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Sian gets back to his roots: “Remember why we got into this, or what’s the point?”

And shares a free download of his album's bonus track

  • Harrison Williams
  • 7 April 2017
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Going back to AG, how did you get involved with him?

It’s two different worlds. We were laughing about that recently when we linked up the other night, saying that his world being hip-hop, he’s an underground hip-hop artist, but the commercial hip-hop scene is really so polar opposite to electronic music. Their message is a bit different than ours. Dance music is all about people being unified, chilling out and being immersed in rhythms.

We met through a friend of ours and he was telling me about how his cousin was doing really good stuff, then he played some of it for me at a party and I was like, "Who is this kid?" He freestyled for 15 minutes flawlessly. I thought his influences are so similar to mine, in a way. It would be on the end of Wu-Tang Clan and some of the now-a-days influence from 21 Savage. It might seem weird someone like me would be into that, but it’s more about liking the production, not the message. Both of us have that in common and he was one of the only people I know in hip-hop who was down to try something different.

You haven’t worked with vocalists much during your career. What does that aspect add to the production process?

This was a first for me. I’ve worked on band stuff before as a producer and I’ve worked in studios for about eight years producing other people, but this is the first time I’ve worked on vocals of my own stuff.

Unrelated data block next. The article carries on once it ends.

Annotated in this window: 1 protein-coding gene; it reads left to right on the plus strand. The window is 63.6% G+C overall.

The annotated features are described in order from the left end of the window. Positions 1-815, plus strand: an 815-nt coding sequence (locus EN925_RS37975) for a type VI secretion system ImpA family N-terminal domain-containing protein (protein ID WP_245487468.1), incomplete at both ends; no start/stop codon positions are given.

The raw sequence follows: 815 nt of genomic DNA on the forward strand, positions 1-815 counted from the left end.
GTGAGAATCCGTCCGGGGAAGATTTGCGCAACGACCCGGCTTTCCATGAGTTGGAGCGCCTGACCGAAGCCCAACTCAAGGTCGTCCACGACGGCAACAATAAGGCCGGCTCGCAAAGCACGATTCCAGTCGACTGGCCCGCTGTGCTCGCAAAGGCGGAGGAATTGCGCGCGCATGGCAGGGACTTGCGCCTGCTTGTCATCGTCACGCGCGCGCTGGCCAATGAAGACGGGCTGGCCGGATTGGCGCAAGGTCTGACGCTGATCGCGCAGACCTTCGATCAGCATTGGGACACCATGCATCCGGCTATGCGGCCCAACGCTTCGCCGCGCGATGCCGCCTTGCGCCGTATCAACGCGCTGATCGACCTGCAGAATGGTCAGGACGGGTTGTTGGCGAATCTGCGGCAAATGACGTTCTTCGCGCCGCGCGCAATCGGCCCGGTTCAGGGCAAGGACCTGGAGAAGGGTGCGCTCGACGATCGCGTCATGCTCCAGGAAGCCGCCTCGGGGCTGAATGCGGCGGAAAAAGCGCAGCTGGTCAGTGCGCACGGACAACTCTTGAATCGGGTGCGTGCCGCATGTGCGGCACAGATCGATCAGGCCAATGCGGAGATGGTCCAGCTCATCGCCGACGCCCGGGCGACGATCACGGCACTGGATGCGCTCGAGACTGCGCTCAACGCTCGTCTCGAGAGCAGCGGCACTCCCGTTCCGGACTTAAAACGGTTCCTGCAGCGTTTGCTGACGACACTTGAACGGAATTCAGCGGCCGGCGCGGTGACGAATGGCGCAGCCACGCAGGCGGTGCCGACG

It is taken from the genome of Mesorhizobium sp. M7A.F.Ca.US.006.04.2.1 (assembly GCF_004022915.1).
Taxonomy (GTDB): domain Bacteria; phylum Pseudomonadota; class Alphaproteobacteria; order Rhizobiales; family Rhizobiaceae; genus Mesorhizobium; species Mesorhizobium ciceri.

So the album is released on your own label, Octopus Recordings, which is really at its strongest point right now. What do you look for in an Octopus release?

It’s strange. It’s always that good feeling of asking myself, "Will I play this?’ I imagine myself in a certain scenario like playing a warehouse or playing a big or a small club. I don’t care about what anyone else thinks. I don’t care if it's the flavor of the month and the Beatport Top 10. I think about whether or not I want to take this and play it to a crowd. That usually rounds off a couple of things: creepy sounding, raw and it has something different in it, a little ravey sounding, in a way. All those weird things come into play and it just clicks with me.

Speaking of warehouse stuff, at the tail end of 2016, you kicked off the Octopus Warehouse release series. How did that material differ from other music in the label catalogue?

Yeah, we’ll be unrolling that series more in the future and will release it on vinyl. We’re digging deep into the catalogue and picking a bunch of tracks that we feel are a little more underground, and were doing a vinyl series of those. These are tracks we feel are a little more edgy and more suitable for people to collect on vinyl. It’s like presenting the music in a new way, cherry picking the tracks that firstly are going to sell for our distributor and that are what we’re representing. This is something people will want to keep on vinyl. Kind of like a DJ tool.

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